So the twins have now been one whole year on this earth, and I have read back through some of my earlier posts, in particular pausing to laugh at the fact I had ever thought they might be identical. Because they are about as different as Jack Spratt and his missus, and that gap is widening every day. It makes for a wonderful mix, of both their twinness and closeness to each other (there’s a lot of hand holding going on at the moment, and the first glimmers of cooperation eg when unwrapping birthday presents), along with their distinctiveness as mini characters.
That was in evidence at their birthday tea. I was rather proud of my chocolate birthday cake, as was Charlotte, who almost choked with the size of pieces she was cramming in. Romilly instead looked longingly at the John West tuna pasta she’d had for her main, and ended up finishing that off and pushing away the chocolate. Said customer preference obviously making its appearance in Daddy’s presentation the next day! Sweet by nature, she’s distinctly savoury by appetite.
Charlotte continues to cover vast distances, mostly backwards; Romilly is perfectly content to sit, observing, or to be helped to stand. We had issues with this for a while in her cot as she hadn’t worked out how to un-sit, so would haul herself up and then be too scared to flop backwards, so cry for Mummy. That little problem has passed, and she’s realised the mattress provides a soft landing. However it is a different matter in the lounge. Our latest hilarious game is to fling ourselves backwards in a baby version of the trust game, knowing that Mummy’s arm will flick out to catch us. Except when Mummy’s not there, and she suffers the indignation of falling backwards onto the rug. In contrast to Romilly’s stillness, Charlotte has cracked perpetual motion, and is constantly fidgeting. She’ll get completely hyper, trying to do all her tricks simultaneously, so we’ll get finger clicking and toe pointing and tongue out and roaring and squealing and DaDaDa at full pelt until she falls over. Or is literally sick with excitement, which is what happened on her birthday, and this was even before the cake.
Charlotte is very VERY interested in clothes and, when getting dressed in the morning, will select the outfit she wants, being particularly drawn to anything with loud patterns, and even more so to the clothes laid out for her sister. She suits pink and red; Romilly is a cool blonde in blue or lilac.
Charlotte’s hair is much thicker than Romilly’s, who is now beginning to resemble a Hassidic Jew with her long curled sideburns, and not much else. Romilly’s much fairer and just more sensitive in general. She hates bright lights, and certain sounds (we still can’t take her into supermarkets). She’s also, sad day, just been diagnosed with eczema. Her skin had been getting progressively drier since we moved North, and I had at first put it down to a change in water. But then she had the telltale redness behind her knees. Little lamb. We’ve now ditched the bubble bath, and have an emollient to smother her with each night, and hydrocortisone for flare-ups. It doesn’t seem to be bothering her yet, which is a blessing. Daddy is now feeling VERY guilty about the teasing meted out to the school ‘leper’. Any tips on dealing with eczema warmly welcomed, particularly how to cope with the sun.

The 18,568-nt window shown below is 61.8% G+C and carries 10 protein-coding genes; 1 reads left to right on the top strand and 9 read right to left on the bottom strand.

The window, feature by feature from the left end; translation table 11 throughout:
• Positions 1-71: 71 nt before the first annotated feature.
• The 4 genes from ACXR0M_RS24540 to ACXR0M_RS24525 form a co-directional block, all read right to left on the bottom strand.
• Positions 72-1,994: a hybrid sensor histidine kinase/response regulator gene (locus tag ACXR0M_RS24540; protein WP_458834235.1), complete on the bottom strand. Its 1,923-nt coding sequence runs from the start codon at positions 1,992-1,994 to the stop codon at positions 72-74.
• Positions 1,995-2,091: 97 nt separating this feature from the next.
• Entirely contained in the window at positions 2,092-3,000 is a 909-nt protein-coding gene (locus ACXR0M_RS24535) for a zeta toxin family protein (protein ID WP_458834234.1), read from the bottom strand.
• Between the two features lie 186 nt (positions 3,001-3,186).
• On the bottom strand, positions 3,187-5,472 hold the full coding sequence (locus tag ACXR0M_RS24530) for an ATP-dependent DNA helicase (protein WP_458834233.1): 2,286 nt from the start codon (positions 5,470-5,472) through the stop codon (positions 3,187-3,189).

Cue Mummy pleading with the GP (and, hurrah, the new McClaren Twin Techno buggy actually fits through the surgery door!) who was brilliant and called round all the drug companies, as there’s precious little available for under 2s. We now have a Piriton-like antihistamine, which was trialled at the weekend whilst househunting. And, happy days, we were vomit-free AND had a rather drowsy, acquiescent child, who charmed all the vendors with her unusual silence. This bodes EXTREMELY well for the plane!
Because silence is unusual for Chatalotte, who has also now discovered the concept of screaming. And Mummy made the schoolgirl error of laughing the first few times, so it is now trotted out repeatedly as part of her sit-up comedy routine. She’s much more vocal than Romilly, with a pretty constant babbling commentary on her life (I can hear her now on the monitor lecturing her sister whilst they’re meant to be having their morning nap). When Romilly does talk, though, it’s in the form of a deadly serious monologue, which we’re not allowed to interrupt, and is often accompanied by slamming her hand down on the table for emphasis. It all seems very dramatic, and she’s learning about inflexion and tone. Whatever story she’s relating certainly seems to have its twists and turns and scenes of mild peril.